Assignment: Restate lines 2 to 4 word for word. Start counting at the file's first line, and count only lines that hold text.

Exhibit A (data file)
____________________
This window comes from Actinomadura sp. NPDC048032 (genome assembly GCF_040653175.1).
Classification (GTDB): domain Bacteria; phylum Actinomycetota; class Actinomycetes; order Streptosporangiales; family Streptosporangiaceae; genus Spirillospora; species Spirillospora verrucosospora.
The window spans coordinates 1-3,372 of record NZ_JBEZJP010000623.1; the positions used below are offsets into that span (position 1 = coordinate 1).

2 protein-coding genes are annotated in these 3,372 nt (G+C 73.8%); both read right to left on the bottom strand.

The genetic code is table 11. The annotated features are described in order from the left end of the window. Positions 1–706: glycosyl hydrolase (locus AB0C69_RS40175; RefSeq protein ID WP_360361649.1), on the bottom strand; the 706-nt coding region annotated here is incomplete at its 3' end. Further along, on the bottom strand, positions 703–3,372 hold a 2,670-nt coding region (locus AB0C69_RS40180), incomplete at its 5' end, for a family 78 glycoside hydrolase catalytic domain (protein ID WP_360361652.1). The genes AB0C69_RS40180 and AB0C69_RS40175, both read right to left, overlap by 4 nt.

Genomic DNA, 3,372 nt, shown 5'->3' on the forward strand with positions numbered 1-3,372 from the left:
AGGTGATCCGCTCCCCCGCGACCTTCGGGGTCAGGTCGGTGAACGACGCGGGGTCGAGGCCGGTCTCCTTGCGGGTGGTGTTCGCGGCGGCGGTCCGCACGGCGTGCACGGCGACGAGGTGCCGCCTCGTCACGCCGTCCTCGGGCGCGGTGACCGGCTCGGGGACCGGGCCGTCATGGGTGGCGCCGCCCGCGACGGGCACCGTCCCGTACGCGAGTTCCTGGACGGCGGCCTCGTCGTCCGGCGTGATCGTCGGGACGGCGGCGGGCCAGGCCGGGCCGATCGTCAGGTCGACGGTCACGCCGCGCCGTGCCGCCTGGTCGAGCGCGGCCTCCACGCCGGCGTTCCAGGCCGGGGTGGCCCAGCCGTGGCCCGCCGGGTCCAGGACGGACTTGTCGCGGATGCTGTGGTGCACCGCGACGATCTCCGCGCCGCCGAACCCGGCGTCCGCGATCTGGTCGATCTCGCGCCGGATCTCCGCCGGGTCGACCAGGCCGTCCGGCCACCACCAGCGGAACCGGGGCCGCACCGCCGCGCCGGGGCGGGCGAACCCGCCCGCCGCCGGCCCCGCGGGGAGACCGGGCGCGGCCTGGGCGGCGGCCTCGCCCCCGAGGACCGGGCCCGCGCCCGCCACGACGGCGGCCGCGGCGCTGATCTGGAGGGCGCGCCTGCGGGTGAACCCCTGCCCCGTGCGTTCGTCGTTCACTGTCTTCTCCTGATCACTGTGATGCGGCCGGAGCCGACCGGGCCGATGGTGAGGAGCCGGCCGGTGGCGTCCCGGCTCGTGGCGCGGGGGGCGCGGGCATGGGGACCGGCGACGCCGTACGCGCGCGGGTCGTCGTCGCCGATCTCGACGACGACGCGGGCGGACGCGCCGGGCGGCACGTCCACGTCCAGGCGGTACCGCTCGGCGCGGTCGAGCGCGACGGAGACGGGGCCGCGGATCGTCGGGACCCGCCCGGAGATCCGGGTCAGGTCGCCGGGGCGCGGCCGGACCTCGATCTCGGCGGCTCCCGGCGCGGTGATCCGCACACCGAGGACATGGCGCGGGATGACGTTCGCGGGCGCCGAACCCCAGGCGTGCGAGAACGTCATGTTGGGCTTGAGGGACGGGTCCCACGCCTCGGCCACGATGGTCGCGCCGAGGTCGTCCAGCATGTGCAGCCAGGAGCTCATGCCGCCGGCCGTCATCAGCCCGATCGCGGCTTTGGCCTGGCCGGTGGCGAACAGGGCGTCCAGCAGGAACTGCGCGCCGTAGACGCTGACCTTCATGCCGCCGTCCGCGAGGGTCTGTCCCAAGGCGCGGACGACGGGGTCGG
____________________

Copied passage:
Classification (GTDB): domain Bacteria; phylum Actinomycetota; class Actinomycetes; order Streptosporangiales; family Streptosporangiaceae; genus Spirillospora; species Spirillospora verrucosospora.
The window spans coordinates 1-3,372 of record NZ_JBEZJP010000623.1; the positions used below are offsets into that span (position 1 = coordinate 1).

2 protein-coding genes are annotated in these 3,372 nt (G+C 73.8%); both read right to left on the bottom strand.